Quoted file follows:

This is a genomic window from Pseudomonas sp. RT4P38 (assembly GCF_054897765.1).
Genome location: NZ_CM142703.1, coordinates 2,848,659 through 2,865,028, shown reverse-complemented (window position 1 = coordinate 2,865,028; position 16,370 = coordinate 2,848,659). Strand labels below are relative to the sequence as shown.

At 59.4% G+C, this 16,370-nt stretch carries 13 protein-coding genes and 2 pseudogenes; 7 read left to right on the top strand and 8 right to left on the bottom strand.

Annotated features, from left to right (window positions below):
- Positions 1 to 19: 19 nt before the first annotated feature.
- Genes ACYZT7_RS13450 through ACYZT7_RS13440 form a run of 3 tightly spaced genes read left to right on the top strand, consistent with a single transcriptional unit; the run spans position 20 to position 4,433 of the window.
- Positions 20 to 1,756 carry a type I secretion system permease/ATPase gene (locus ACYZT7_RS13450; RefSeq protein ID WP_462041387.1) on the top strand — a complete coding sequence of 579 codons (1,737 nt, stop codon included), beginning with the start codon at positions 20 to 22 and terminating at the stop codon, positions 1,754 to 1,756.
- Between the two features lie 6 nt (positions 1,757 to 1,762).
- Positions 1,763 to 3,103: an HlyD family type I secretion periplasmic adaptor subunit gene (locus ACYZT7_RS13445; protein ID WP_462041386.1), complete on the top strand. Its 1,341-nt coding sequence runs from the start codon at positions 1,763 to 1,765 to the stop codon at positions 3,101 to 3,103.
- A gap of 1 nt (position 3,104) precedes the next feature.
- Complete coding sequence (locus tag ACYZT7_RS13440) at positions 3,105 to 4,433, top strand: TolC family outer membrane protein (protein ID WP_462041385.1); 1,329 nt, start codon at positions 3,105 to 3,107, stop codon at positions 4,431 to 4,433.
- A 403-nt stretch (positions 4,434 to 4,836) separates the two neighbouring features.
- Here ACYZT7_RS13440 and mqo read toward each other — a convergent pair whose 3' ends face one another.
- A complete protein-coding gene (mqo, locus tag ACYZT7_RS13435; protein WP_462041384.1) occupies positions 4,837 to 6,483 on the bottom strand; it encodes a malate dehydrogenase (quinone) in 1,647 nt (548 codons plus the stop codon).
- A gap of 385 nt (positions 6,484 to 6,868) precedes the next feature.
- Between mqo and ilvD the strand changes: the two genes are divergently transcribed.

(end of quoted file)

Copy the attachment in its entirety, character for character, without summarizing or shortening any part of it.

This is a genomic window from Pseudomonas sp. RT4P38 (assembly GCF_054897765.1).
Genome location: NZ_CM142703.1, coordinates 2,848,659 through 2,865,028, shown reverse-complemented (window position 1 = coordinate 2,865,028; position 16,370 = coordinate 2,848,659). Strand labels below are relative to the sequence as shown.

At 59.4% G+C, this 16,370-nt stretch carries 13 protein-coding genes and 2 pseudogenes; 7 read left to right on the top strand and 8 right to left on the bottom strand.

Annotated features, from left to right (window positions below):
- Positions 1 to 19: 19 nt before the first annotated feature.
- Genes ACYZT7_RS13450 through ACYZT7_RS13440 form a run of 3 tightly spaced genes read left to right on the top strand, consistent with a single transcriptional unit; the run spans position 20 to position 4,433 of the window.
- Positions 20 to 1,756 carry a type I secretion system permease/ATPase gene (locus ACYZT7_RS13450; RefSeq protein ID WP_462041387.1) on the top strand — a complete coding sequence of 579 codons (1,737 nt, stop codon included), beginning with the start codon at positions 20 to 22 and terminating at the stop codon, positions 1,754 to 1,756.
- Between the two features lie 6 nt (positions 1,757 to 1,762).
- Positions 1,763 to 3,103: an HlyD family type I secretion periplasmic adaptor subunit gene (locus ACYZT7_RS13445; protein ID WP_462041386.1), complete on the top strand. Its 1,341-nt coding sequence runs from the start codon at positions 1,763 to 1,765 to the stop codon at positions 3,101 to 3,103.
- A gap of 1 nt (position 3,104) precedes the next feature.
- Complete coding sequence (locus tag ACYZT7_RS13440) at positions 3,105 to 4,433, top strand: TolC family outer membrane protein (protein ID WP_462041385.1); 1,329 nt, start codon at positions 3,105 to 3,107, stop codon at positions 4,431 to 4,433.
- A 403-nt stretch (positions 4,434 to 4,836) separates the two neighbouring features.
- Here ACYZT7_RS13440 and mqo read toward each other — a convergent pair whose 3' ends face one another.
- A complete protein-coding gene (mqo, locus tag ACYZT7_RS13435; protein WP_462041384.1) occupies positions 4,837 to 6,483 on the bottom strand; it encodes a malate dehydrogenase (quinone) in 1,647 nt (548 codons plus the stop codon).
- A gap of 385 nt (positions 6,484 to 6,868) precedes the next feature.
- Between mqo and ilvD the strand changes: the two genes are divergently transcribed.